Detailed comments paragraph by paragraph:

Paragraph 1. The introduction could be better. It is not so much that it is short but that it says little about the essay overall, and how the story will be analysed. The main theme of eating disorders is not mentioned, and the reference to hell is overly melodramatic. (1) ‘deals with a daughter’s difficult relationship with her mother’ (2) ‘hell, which stems from her family’s indifference towards her’. It should be stated that we do not really know if her family is really indifferent, as the daughter’s perspective dominates the story.

Paragraph 2. Much of this is redundant, or the sentences are more or less empty. A classic flaw is the inappropriate use of the word ‘dramatic’. Also, the student does not signal how she understands the ending of the story. What the student is probably trying to refer to is the fact that the beginning of the story takes us to a moment in time that occurs right at the end of the story. This is often done in fiction, stimulating curiosity and prompting the reader to find out how the situation that is bluntly presented in the opening paragraph has come about. (1) The sentence is unclear (2) ‘brings a particular feeling’ says nothing. ‘and thus a particular tone is established and maintained throughout the reading’? This is better English but not much better at the level of content. ‘Particular’ is too vague (3) ‘perceived, as is’ (3) ‘daughter’s decline’. ‘Decadence’ is wrong.

Paragraph 3. Beginning a paragraph with ‘And’ is a bit clumsy. In fact this paragraph should be integrated within the previous one, which ends with a statement about the mother’s cruelty. As this paragraph does not talk about the cruelty in a significantly different way there is no need to start a new paragraph. (1) ‘the main point’ is too vague. Does the student believe everything stems from the attitude of the mother, or that ‘Salt’ is mainly about the mother? (2) reassured (3) Inconsistent tenses.

Paragraph 4.This is a fair paragraph, but not a tightly organised one. A flaw is that there is no clear definition of what the mother’s aim is. Is it to make her daughter starve? This is not really borne out by the story, which states that the mother does try to make her daughter eat. Is it to humiliate her? Possibly, but the student needs to provide, or at least suggest, evidence that this is so. Furthermore, it has still not been clearly stated in the essay what the daughter’s attitude to food is. A further weakness is that the connections between the sentences are a little loose. (2) ‘that she spits it out’ (5) ‘she has achieved her aim’.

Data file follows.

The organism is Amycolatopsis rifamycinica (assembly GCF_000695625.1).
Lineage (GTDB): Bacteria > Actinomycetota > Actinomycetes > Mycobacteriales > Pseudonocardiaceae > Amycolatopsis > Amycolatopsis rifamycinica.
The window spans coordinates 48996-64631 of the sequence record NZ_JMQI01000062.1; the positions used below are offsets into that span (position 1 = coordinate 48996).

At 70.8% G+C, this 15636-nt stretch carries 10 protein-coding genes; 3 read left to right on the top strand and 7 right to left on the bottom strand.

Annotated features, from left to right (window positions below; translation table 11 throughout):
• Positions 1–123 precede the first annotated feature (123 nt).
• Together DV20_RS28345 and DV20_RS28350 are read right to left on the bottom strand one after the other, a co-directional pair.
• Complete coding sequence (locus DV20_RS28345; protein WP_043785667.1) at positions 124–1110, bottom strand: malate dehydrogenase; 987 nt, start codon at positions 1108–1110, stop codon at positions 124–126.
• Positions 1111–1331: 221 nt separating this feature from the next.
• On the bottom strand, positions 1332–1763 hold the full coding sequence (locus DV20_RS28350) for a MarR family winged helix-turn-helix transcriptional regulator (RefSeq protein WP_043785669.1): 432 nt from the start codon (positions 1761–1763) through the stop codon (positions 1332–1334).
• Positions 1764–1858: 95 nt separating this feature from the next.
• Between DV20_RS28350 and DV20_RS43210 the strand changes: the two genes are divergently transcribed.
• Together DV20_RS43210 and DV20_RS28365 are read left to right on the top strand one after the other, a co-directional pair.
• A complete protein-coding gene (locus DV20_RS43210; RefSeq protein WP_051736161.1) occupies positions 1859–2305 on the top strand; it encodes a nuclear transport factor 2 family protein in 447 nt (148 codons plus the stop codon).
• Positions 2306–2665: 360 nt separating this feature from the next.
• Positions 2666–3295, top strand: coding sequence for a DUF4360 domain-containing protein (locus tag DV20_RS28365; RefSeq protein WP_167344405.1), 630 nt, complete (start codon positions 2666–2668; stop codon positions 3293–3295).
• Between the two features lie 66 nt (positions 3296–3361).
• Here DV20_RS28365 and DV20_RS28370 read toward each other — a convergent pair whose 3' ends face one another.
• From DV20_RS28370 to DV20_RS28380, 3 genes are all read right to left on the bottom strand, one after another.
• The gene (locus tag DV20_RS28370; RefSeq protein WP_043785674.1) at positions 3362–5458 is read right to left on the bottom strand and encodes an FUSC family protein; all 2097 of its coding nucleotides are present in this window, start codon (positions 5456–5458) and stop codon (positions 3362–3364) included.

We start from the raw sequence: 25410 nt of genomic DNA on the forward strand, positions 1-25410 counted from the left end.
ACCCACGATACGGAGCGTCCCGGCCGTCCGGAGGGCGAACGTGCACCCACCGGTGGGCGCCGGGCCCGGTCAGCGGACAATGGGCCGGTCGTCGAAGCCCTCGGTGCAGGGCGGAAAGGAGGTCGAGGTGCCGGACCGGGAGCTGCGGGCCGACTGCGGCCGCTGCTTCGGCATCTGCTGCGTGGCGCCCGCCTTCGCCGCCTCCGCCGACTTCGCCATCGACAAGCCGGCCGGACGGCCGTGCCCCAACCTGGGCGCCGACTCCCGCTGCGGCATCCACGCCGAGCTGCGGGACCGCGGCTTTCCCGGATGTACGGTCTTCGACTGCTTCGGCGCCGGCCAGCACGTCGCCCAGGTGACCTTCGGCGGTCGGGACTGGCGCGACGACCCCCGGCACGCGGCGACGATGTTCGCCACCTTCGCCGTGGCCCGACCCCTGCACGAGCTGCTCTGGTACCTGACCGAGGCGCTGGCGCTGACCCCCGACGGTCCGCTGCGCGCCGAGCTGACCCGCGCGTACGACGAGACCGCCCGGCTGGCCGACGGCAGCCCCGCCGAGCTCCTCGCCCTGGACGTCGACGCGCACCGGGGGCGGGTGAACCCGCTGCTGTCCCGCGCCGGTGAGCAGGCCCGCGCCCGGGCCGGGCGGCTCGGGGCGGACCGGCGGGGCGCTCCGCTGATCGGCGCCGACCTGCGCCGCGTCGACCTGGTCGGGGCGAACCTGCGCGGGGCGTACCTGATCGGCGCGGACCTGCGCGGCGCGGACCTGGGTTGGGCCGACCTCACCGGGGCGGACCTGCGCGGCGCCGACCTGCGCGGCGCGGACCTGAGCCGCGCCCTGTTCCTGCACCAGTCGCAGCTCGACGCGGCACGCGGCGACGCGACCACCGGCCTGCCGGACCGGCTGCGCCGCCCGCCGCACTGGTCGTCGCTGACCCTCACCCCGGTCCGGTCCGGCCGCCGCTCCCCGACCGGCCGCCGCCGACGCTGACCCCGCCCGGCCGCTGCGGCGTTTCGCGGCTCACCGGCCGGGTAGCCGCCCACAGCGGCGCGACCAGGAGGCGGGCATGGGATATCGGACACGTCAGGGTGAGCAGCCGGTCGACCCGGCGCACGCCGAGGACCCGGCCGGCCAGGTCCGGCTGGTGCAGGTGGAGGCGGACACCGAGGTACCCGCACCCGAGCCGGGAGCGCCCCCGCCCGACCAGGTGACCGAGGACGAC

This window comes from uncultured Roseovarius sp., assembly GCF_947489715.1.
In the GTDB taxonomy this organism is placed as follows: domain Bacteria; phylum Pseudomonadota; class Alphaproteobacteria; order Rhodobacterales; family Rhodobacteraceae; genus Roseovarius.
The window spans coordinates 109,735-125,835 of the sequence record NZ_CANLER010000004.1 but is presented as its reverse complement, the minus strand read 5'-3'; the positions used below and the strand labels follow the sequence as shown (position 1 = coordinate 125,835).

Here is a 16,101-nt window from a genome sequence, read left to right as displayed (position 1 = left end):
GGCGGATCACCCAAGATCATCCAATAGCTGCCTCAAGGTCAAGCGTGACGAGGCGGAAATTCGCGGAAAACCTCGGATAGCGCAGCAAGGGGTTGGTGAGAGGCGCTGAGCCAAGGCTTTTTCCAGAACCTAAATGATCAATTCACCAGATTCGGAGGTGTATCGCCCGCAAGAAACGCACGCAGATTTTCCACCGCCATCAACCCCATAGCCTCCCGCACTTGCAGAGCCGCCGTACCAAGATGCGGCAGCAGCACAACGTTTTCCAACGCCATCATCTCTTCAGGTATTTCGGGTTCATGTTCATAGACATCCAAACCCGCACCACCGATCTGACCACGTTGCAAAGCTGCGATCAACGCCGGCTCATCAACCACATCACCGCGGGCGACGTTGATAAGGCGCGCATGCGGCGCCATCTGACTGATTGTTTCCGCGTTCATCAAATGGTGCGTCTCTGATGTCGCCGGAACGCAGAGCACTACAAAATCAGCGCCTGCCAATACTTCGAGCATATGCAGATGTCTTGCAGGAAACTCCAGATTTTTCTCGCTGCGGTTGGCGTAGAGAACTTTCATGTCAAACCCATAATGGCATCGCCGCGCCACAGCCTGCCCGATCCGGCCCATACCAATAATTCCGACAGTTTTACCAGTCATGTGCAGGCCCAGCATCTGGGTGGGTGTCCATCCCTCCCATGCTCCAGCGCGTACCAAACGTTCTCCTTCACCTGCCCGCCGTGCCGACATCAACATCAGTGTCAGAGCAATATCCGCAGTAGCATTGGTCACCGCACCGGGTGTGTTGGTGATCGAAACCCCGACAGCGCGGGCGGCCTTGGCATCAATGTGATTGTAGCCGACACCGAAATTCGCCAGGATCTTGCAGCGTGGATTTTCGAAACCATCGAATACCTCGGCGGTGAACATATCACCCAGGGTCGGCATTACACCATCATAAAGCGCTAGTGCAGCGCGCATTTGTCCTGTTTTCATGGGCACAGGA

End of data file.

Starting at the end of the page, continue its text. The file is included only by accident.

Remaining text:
Paragraph 5. Again some of this is fair but some of it is also poorly written and somewhat unconvincing at the level of interpretation. (1) ‘a way of escaping’ is a preferred alternative (1) using the verb ‘to escape’ is a little suspect as it is not entirely clear that this is what the girl is doing by immersing herself first in her studies and then in cooking. Possibly she tries to escape her home situation by throwing herself into work at school, but is she not doing this to gain approval at home? It can also be argued that she cooks sumptuous meals to make her mother gain weight. To describe this as a form of escape misses the point. (2) This is perhaps fair but doesn’t take into account her dreaming of ‘fresh bread rolls’ at school. (3) This is a meaningless statement. ‘she starts to act obsessively and’? (4) ‘her mother love her’ (4) Is she doing it for herself? (5) (6) (7) should be one sentence, not three. (6) This is not a sentence (6) A bit more could be made of the fact that she takes ‘pleasure’ in this, given that much of what else she does involves disciplined hard work and self-denial (7) (3) One or two more sentences could usefully interpret the eating of words and names.

Paragraph 6. Some of the argument here is a little too speculative and difficult to sustain in the face of what is actually said in the short story. (1) Not ‘then’, which is misleading, as is ‘perspective’. ‘Turning to the mother’s attitude, it can be said to be paradoxical in some ways’ (3) ‘As if’ is wrong here in terms of linking words. There is no logical connection between (2) and (3) (3) Is there any real evidence for this statement? (4) Why not ‘the daughter’? (5) One point that remains unresolved is whether or not the girl ‘is fat and ugly’. This is an important question in a story dealing with perception, and self-perception. (6) ‘heavy’ is too colloquial. ‘too heavy to bear’ ‘too much’ ‘too difficult to deal with’.